Also see Suzanne's recent reviews of Dirty Blonde and Teat at Five
Director Nicholas Martin is off to a running start once again with his production of A Month in the Country (adapted by Brian Friel from Ivan Turgenev) at the Huntington Theatre through October 6th. Although not particularly startling or revelatory, the production of this pre-Chekhov "Chekhovian" play is a delight.
For starters, Alexander Dodge (Heartbreak House, Hedda Gabler) gives us another luscious set with tantalizing architectural features, intoxicating curves and a sun-kissed painted landscape. And the dress on Natalya at the curtain's rise is the perfect complement, tiers of orange sherbet flounces offering a promise of what is to come from designer Michael Krass (Betty's Summer Vacation, Dead End, Hedda Gabler).
Other veterans shoring up the comic side of the piece with aplomb include Mark Setlock (Fully Committed, The Maiden's Prayer) as a tutor with little grasp of the language and Jeremiah Kissel (Betty's Summer Vacation and numerous other productions in the area) as a self-described mediocre country doctor.
These gentlemen bring to mind Martin's other huge contribution to building a theatre community in Boston, his employment of local actors. Fully half of this cast trained here and/or has worked extensively in the region. This bodes well for Boston's continued development into a major theatre center in the spirit of Chicago, Seattle and Washington, DC.
Another reason this production is such an easy confection to swallow is the youthful spirit of Ben Fox (Aleksey) and Jessica Dickey (Vera) as they romp, all unbeknownst, through the throes of first love. They are a refreshing contrast to the more practical pairings of other characters and a barometer by which to measure the unbidden passion Natalya finds she has for Aleksey.
Several others also contribute admirably to this collection of affectionate comic portraits. Tom Bloom, Natalya's adoring husband, is as infatuated with new farm machinery as everyone else is with each other. And, of course, we have unrequited love as represented by James Joseph O'Neil in the unenviable position of an old family friend pining for the lady at the center of everything.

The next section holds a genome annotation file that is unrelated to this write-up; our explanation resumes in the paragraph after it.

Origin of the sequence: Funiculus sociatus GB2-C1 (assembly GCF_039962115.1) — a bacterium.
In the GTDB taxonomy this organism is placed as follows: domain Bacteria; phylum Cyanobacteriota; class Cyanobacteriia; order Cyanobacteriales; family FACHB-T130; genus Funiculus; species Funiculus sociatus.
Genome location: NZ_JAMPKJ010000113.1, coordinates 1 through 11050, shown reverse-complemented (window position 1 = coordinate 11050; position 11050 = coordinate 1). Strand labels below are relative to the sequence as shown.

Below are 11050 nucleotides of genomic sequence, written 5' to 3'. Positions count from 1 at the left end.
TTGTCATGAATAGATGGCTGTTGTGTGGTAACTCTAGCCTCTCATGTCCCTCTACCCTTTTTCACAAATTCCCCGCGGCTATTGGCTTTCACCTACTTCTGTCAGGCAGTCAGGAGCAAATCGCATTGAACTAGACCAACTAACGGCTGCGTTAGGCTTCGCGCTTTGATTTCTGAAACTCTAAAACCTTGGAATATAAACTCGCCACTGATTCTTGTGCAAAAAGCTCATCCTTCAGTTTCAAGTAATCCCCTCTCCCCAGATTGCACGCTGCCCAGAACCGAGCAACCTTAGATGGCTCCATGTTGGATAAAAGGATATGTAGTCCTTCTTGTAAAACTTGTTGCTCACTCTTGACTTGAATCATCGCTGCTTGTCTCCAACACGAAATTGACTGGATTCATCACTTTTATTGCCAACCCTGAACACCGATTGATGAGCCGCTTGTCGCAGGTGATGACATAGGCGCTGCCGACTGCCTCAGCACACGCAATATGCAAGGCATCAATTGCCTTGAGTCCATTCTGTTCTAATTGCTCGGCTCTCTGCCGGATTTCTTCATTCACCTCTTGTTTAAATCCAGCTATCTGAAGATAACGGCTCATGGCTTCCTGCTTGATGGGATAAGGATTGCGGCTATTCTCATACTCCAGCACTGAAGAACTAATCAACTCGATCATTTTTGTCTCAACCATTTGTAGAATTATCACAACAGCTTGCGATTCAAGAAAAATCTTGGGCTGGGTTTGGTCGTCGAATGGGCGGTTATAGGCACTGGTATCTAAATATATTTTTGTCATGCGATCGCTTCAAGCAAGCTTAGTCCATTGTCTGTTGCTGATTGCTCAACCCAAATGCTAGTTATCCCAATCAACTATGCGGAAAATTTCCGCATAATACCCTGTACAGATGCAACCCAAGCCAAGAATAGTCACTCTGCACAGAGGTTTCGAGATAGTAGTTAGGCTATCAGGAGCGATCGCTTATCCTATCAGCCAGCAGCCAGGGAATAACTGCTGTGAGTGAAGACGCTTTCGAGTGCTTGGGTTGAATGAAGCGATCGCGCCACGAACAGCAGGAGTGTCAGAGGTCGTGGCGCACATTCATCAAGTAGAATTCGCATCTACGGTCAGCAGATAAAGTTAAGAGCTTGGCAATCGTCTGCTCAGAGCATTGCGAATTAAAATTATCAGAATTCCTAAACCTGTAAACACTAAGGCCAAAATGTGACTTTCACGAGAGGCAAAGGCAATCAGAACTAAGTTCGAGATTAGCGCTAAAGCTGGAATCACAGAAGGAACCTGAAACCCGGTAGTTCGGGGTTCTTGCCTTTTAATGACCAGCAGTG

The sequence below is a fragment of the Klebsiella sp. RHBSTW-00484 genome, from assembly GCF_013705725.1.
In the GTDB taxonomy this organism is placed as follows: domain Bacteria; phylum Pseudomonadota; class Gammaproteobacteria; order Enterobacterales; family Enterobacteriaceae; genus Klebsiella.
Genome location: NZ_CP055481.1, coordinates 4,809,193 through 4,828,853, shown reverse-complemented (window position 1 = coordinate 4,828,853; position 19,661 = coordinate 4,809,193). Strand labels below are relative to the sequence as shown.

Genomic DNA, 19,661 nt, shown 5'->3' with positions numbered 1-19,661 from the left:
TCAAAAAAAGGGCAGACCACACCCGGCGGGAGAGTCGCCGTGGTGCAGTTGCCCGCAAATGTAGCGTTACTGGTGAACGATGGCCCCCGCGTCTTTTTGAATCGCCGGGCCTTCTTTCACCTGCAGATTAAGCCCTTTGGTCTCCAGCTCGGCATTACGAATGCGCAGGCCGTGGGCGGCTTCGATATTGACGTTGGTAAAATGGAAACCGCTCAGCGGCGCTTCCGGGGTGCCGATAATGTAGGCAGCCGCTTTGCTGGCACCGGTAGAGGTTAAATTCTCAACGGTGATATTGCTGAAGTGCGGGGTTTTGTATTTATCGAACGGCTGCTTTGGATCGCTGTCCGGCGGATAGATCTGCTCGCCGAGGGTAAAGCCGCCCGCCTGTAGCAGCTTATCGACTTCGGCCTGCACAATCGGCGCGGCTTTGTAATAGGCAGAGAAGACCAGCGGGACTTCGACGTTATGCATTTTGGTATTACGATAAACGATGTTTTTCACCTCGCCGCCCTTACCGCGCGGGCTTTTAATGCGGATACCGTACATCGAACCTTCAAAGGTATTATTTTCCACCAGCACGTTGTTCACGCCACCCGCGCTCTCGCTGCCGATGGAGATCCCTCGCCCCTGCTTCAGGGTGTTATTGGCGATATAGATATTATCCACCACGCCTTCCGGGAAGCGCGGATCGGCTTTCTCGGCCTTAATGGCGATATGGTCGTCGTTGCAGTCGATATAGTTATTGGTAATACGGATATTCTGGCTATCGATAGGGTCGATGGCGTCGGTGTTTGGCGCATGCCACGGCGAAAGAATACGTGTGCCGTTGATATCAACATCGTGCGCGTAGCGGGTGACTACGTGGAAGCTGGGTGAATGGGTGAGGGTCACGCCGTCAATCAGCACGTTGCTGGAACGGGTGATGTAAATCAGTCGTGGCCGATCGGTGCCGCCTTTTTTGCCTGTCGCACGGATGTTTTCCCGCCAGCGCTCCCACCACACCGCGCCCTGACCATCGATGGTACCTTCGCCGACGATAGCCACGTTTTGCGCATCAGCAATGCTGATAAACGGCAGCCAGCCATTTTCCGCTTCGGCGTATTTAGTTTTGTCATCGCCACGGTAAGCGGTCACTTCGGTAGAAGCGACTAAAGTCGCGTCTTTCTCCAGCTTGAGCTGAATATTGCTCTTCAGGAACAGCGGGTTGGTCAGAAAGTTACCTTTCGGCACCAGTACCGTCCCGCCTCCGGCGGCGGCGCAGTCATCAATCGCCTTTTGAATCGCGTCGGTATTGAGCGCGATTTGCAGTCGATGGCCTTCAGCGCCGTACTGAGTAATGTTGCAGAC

Several times the manic doctor grasps one of the women's wrists to clock her level of passion. This conjures up an image of director Martin with his finger on the pulse of this play. His always careful attention to the rhythm of a piece pays off, once again, in everyone having an infectious good time both on stage and off.
When all is said and done, however, the play doesn't measure up to the level of presentation. Neither O'Neil nor Van Dyck, who are both otherwise perfectly wonderful, is able to convincingly deliver an absurd soliloquy structured as a conversation with oneself. During these impossible passages one wishes for an orchestra in the pit and a conductor to magically transform the evening into A Little Night Music, which A Month in the Country resembles in subject matter and spirit, but can't measure up to in wit or resonance.
A Month in the Country at the Huntington Theatre, 264 Huntington Avenue in Boston now through October 6th. For additional information and tickets call the Huntington Box Office at 617 266-0800 or visit www.huntingtontheatre.org. Tickets also available from Ticketmaster at 617 931-ARTS.